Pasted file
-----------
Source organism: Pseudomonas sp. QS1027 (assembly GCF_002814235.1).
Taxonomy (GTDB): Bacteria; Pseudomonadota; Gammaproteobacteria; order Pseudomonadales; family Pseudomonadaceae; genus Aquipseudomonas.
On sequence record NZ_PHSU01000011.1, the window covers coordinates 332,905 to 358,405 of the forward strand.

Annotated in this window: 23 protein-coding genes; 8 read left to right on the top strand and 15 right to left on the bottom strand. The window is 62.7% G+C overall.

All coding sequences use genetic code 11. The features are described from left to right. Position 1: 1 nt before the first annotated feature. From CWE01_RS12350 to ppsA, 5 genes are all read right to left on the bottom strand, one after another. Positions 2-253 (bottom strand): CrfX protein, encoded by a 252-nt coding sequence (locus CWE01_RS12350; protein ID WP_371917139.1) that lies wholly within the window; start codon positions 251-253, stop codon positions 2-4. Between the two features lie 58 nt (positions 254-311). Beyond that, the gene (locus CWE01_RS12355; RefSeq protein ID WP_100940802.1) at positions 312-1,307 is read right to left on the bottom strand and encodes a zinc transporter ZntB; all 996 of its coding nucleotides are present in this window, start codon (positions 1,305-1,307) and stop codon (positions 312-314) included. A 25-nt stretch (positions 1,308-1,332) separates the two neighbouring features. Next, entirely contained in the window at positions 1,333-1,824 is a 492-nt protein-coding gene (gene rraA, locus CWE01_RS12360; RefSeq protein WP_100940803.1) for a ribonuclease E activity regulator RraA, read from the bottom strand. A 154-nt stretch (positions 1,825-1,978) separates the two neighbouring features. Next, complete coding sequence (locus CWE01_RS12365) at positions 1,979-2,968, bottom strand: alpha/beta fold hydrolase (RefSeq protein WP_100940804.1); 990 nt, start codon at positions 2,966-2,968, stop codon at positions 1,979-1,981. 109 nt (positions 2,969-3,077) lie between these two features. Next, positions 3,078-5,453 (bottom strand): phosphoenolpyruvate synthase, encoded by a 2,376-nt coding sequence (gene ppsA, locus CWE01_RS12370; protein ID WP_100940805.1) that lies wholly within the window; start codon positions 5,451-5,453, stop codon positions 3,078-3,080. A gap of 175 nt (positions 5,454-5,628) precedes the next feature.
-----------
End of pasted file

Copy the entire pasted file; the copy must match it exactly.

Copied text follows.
Source organism: Pseudomonas sp. QS1027 (assembly GCF_002814235.1).
Taxonomy (GTDB): Bacteria; Pseudomonadota; Gammaproteobacteria; order Pseudomonadales; family Pseudomonadaceae; genus Aquipseudomonas.
On sequence record NZ_PHSU01000011.1, the window covers coordinates 332,905 to 358,405 of the forward strand.

Annotated in this window: 23 protein-coding genes; 8 read left to right on the top strand and 15 right to left on the bottom strand. The window is 62.7% G+C overall.

All coding sequences use genetic code 11. The features are described from left to right. Position 1: 1 nt before the first annotated feature. From CWE01_RS12350 to ppsA, 5 genes are all read right to left on the bottom strand, one after another. Positions 2-253 (bottom strand): CrfX protein, encoded by a 252-nt coding sequence (locus CWE01_RS12350; protein ID WP_371917139.1) that lies wholly within the window; start codon positions 251-253, stop codon positions 2-4. Between the two features lie 58 nt (positions 254-311). Beyond that, the gene (locus CWE01_RS12355; RefSeq protein ID WP_100940802.1) at positions 312-1,307 is read right to left on the bottom strand and encodes a zinc transporter ZntB; all 996 of its coding nucleotides are present in this window, start codon (positions 1,305-1,307) and stop codon (positions 312-314) included. A 25-nt stretch (positions 1,308-1,332) separates the two neighbouring features. Next, entirely contained in the window at positions 1,333-1,824 is a 492-nt protein-coding gene (gene rraA, locus CWE01_RS12360; RefSeq protein WP_100940803.1) for a ribonuclease E activity regulator RraA, read from the bottom strand. A 154-nt stretch (positions 1,825-1,978) separates the two neighbouring features. Next, complete coding sequence (locus CWE01_RS12365) at positions 1,979-2,968, bottom strand: alpha/beta fold hydrolase (RefSeq protein WP_100940804.1); 990 nt, start codon at positions 2,966-2,968, stop codon at positions 1,979-1,981. 109 nt (positions 2,969-3,077) lie between these two features. Next, positions 3,078-5,453 (bottom strand): phosphoenolpyruvate synthase, encoded by a 2,376-nt coding sequence (gene ppsA, locus CWE01_RS12370; protein ID WP_100940805.1) that lies wholly within the window; start codon positions 5,451-5,453, stop codon positions 3,078-3,080. A gap of 175 nt (positions 5,454-5,628) precedes the next feature.